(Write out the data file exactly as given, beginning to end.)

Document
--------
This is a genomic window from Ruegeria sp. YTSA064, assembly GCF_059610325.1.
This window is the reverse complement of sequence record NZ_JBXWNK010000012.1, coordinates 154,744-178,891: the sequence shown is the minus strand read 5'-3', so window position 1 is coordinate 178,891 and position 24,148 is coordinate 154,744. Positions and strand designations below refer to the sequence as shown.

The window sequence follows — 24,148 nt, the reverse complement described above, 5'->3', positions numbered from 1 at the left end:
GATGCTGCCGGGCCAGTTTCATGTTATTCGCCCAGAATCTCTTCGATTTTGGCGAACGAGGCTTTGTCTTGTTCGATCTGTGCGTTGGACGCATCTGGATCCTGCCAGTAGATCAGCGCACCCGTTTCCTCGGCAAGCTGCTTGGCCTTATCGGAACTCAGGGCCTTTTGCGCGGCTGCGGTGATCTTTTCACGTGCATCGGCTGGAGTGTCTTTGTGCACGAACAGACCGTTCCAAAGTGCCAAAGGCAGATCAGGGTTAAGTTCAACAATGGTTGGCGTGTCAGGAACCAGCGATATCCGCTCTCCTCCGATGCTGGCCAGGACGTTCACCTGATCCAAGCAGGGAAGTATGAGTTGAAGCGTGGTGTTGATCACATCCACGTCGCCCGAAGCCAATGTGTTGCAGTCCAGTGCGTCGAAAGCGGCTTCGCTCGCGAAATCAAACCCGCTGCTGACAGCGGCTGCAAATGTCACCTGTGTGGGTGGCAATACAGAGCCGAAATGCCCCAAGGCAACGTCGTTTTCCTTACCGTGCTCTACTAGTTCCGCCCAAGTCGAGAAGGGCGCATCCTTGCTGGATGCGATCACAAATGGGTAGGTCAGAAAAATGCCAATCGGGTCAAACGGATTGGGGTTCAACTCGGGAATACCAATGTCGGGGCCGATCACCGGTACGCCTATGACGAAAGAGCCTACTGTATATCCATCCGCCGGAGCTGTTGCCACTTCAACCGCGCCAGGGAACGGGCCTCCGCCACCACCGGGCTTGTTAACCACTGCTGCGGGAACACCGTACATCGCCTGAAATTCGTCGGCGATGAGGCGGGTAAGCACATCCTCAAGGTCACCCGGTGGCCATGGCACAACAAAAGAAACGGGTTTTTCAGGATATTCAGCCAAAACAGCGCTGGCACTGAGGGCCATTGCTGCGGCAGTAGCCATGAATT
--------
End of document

This is a genomic window from Ruegeria sp. YTSA064, assembly GCF_059610325.1.
This window is the reverse complement of sequence record NZ_JBXWNK010000012.1, coordinates 154,744-178,891: the sequence shown is the minus strand read 5'-3', so window position 1 is coordinate 178,891 and position 24,148 is coordinate 154,744. Positions and strand designations below refer to the sequence as shown.

The window sequence follows — 24,148 nt, the reverse complement described above, 5'->3', positions numbered from 1 at the left end:
GATGCTGCCGGGCCAGTTTCATGTTATTCGCCCAGAATCTCTTCGATTTTGGCGAACGAGGCTTTGTCTTGTTCGATCTGTGCGTTGGACGCATCTGGATCCTGCCAGTAGATCAGCGCACCCGTTTCCTCGGCAAGCTGCTTGGCCTTATCGGAACTCAGGGCCTTTTGCGCGGCTGCGGTGATCTTTTCACGTGCATCGGCTGGAGTGTCTTTGTGCACGAACAGACCGTTCCAAAGTGCCAAAGGCAGATCAGGGTTAAGTTCAACAATGGTTGGCGTGTCAGGAACCAGCGATATCCGCTCTCCTCCGATGCTGGCCAGGACGTTCACCTGATCCAAGCAGGGAAGTATGAGTTGAAGCGTGGTGTTGATCACATCCACGTCGCCCGAAGCCAATGTGTTGCAGTCCAGTGCGTCGAAAGCGGCTTCGCTCGCGAAATCAAACCCGCTGCTGACAGCGGCTGCAAATGTCACCTGTGTGGGTGGCAATACAGAGCCGAAATGCCCCAAGGCAACGTCGTTTTCCTTACCGTGCTCTACTAGTTCCGCCCAAGTCGAGAAGGGCGCATCCTTGCTGGATGCGATCACAAATGGGTAGGTCAGAAAAATGCCAATCGGGTCAAACGGATTGGGGTTCAACTCGGGAATACCAATGTCGGGGCCGATCACCGGTACGCCTATGACGAAAGAGCCTACTGTATATCCATCCGCCGGAGCTGTTGCCACTTCAACCGCGCCAGGGAACGGGCCTCCGCCACCACCGGGCTTGTTAACCACTGCTGCGGGAACACCGTACATCGCCTGAAATTCGTCGGCGATGAGGCGGGTAAGCACATCCTCAAGGTCACCCGGTGGCCATGGCACAACAAAAGAAACGGGTTTTTCAGGATATTCAGCCAAAACAGCGCTGGCACTGAGGGCCATTGCTGCGGCAGTAGCCATGAATT